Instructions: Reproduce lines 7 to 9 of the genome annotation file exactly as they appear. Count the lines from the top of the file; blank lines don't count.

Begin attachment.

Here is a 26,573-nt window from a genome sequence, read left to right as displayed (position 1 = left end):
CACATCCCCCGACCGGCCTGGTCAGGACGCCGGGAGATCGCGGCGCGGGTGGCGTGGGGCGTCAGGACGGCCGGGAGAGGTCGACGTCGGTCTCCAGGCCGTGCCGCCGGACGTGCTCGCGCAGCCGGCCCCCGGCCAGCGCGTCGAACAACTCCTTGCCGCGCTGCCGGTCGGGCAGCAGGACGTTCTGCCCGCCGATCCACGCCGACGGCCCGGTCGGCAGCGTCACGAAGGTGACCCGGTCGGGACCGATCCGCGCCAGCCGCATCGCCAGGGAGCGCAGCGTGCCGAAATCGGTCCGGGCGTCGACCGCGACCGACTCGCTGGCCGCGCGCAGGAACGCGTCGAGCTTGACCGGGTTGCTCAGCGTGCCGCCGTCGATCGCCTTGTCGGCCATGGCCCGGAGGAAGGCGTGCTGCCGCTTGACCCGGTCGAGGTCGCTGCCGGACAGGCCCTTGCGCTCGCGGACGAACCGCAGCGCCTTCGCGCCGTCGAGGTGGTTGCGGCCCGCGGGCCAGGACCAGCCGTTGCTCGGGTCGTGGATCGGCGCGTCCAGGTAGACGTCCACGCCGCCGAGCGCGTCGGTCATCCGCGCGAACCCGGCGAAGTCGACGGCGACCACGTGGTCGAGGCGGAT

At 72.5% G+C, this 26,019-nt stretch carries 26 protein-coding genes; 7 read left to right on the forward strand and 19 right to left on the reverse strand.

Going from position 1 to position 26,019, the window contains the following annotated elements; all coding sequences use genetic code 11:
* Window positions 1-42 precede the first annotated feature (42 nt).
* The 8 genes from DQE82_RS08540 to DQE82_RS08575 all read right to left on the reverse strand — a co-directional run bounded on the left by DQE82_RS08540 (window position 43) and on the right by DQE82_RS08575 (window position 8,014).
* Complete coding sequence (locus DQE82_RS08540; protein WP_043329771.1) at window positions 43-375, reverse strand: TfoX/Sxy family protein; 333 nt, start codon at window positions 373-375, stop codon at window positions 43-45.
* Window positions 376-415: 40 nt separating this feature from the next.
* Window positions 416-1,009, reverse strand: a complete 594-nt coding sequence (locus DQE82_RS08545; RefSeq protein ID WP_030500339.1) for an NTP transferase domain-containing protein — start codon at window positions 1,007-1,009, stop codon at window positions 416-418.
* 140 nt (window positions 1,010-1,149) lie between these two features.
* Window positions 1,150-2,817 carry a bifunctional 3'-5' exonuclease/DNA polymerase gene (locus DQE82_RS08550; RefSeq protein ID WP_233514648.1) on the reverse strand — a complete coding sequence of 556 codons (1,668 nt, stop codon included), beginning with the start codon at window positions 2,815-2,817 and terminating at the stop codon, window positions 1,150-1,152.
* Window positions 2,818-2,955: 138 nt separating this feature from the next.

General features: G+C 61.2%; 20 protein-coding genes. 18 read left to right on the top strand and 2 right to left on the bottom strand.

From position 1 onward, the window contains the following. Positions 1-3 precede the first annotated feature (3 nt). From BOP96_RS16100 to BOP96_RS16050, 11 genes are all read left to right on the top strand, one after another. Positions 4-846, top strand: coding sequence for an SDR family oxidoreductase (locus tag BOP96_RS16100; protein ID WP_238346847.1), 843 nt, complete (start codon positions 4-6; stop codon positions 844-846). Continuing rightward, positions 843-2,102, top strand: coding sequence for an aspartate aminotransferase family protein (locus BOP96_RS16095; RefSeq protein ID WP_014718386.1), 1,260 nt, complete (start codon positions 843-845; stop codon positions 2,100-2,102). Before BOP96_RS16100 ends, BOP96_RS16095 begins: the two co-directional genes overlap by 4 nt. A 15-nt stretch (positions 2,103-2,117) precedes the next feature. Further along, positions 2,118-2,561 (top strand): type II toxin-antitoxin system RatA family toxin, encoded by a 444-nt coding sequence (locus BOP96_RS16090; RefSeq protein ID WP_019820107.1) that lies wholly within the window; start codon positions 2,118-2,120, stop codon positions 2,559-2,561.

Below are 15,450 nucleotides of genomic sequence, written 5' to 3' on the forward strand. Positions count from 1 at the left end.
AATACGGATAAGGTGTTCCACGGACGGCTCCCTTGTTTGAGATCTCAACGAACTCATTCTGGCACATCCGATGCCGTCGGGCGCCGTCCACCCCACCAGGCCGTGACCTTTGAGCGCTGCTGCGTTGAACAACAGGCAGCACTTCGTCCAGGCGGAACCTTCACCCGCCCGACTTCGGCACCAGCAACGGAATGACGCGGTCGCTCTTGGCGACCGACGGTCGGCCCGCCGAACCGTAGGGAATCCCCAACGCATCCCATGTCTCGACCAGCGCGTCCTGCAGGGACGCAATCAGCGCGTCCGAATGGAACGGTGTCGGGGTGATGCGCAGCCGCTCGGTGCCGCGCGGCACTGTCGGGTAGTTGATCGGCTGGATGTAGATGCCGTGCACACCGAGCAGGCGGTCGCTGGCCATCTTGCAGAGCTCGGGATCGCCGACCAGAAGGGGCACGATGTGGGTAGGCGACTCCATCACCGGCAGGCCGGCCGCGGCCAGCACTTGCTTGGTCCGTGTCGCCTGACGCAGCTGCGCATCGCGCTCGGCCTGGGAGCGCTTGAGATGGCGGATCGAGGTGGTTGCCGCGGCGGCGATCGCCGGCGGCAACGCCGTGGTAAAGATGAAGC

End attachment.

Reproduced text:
* Complete coding sequence (locus DQE82_RS08540; protein WP_043329771.1) at window positions 43-375, reverse strand: TfoX/Sxy family protein; 333 nt, start codon at window positions 373-375, stop codon at window positions 43-45.
* Window positions 376-415: 40 nt separating this feature from the next.
* Window positions 416-1,009, reverse strand: a complete 594-nt coding sequence (locus DQE82_RS08545; RefSeq protein ID WP_030500339.1) for an NTP transferase domain-containing protein — start codon at window positions 1,007-1,009, stop codon at window positions 416-418.